By Stephanie Cepak
I’m sitting with Iowa Poetry Prize winner Lindsay Tigue in Espresso Royale on Grand River Avenue. The coffee machine is steaming away on this mid-April day as we talk about the landscape of East Lansing, which is just coming into bloom.
The empty land next to the other coffee shop she frequented as a student is now a construction zone. High-rise apartments to-be-sprouted this coming fall. Tigue talks about coming to campus for football games with her parents and how it feels different coming back at a different time of the year.
Tigue graduated from the Honors College at Michigan State University in 2007 with a degree in English from the College of Arts & Letters. From there she went to Chicago for an internship, then France to teach English, then back to Chicago to work for a nonprofit educational publisher. Three years later, she found herself enrolling in a master of fine arts program at Iowa State University, where her poetry work eventually became her thesis and the trappings of her recently published book. These days, she finds herself on the English Ph.D. track at the University of Georgia.
The overall tone of our conversation is that even though she graduated nine years ago, the boundaries of East Lansing can feel both familiar and foreign as an alumna.
It’s no wonder that we get wrapped up in this talk about the past and present given that Tigue’s “System of Ghosts” traverses the environments we create for ourselves, and sometimes vacate.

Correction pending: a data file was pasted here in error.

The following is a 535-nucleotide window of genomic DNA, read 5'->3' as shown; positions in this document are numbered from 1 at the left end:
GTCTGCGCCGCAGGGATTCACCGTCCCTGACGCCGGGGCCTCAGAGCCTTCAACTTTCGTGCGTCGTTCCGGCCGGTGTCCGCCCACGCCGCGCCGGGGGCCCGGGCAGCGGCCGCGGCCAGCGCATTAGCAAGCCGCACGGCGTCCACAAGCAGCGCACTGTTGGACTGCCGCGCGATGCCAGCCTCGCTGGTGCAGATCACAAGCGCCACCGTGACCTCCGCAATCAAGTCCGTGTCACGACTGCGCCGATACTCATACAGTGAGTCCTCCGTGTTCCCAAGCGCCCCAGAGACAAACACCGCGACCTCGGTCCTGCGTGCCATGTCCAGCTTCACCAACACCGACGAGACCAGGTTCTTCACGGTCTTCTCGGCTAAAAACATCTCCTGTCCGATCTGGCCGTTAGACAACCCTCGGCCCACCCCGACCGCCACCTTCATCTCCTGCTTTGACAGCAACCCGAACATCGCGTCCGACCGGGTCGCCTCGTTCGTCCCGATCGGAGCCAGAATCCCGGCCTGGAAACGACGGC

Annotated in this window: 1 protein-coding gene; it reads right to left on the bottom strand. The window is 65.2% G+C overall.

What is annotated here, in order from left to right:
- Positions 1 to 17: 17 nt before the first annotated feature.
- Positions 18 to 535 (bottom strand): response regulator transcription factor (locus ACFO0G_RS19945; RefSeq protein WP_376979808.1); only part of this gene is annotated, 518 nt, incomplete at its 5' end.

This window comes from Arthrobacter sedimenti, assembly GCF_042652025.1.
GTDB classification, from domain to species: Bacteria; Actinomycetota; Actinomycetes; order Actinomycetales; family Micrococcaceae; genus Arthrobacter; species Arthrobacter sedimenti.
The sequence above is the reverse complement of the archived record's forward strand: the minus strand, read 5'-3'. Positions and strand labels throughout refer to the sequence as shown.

Tigue’s muses for the book, and her creative writing in general, “really varies,” she says. News articles, recently published scientific studies, weather.com click-bait, and even a Buzz-Feed photo gallery of abandoned places all over the world.
She’s always interested in reading more and learning more about topics that cross disciplines. She credits the Honors College for allowing her to explore her varying interests right away; taking an American religious history class and two geology classes, for instance, and for her master’s program continuing that track.
“I like to use research,” she explains.
Craig Morgan Teicher, a judge for the 2015 Iowa Poetry Prize, said of Tigue’s writing, “Bits of knowledge, gathered magpie like, which others might consider trivia — the origins of the red and green on traffic lights, the different ways distant towns told time before railroads connected them, the composition of the asteroid Ceres — spur these poems toward startling personal and public insights. What Tigue is seeking in all this minutiae, all these forgotten facts, is what everyone wants, what everyone’s afraid not to find: recognition, company, balm for the aloneness that starts at the edge of everyone’s skull.”
The lyrical possibilities, the syntax, the white space of a poem all captivate Tigue’s writing. She shared her insights during a reading of her book for the Residential College in the Arts and Humanities’ Center for Poetry. And with me on this mid-April day.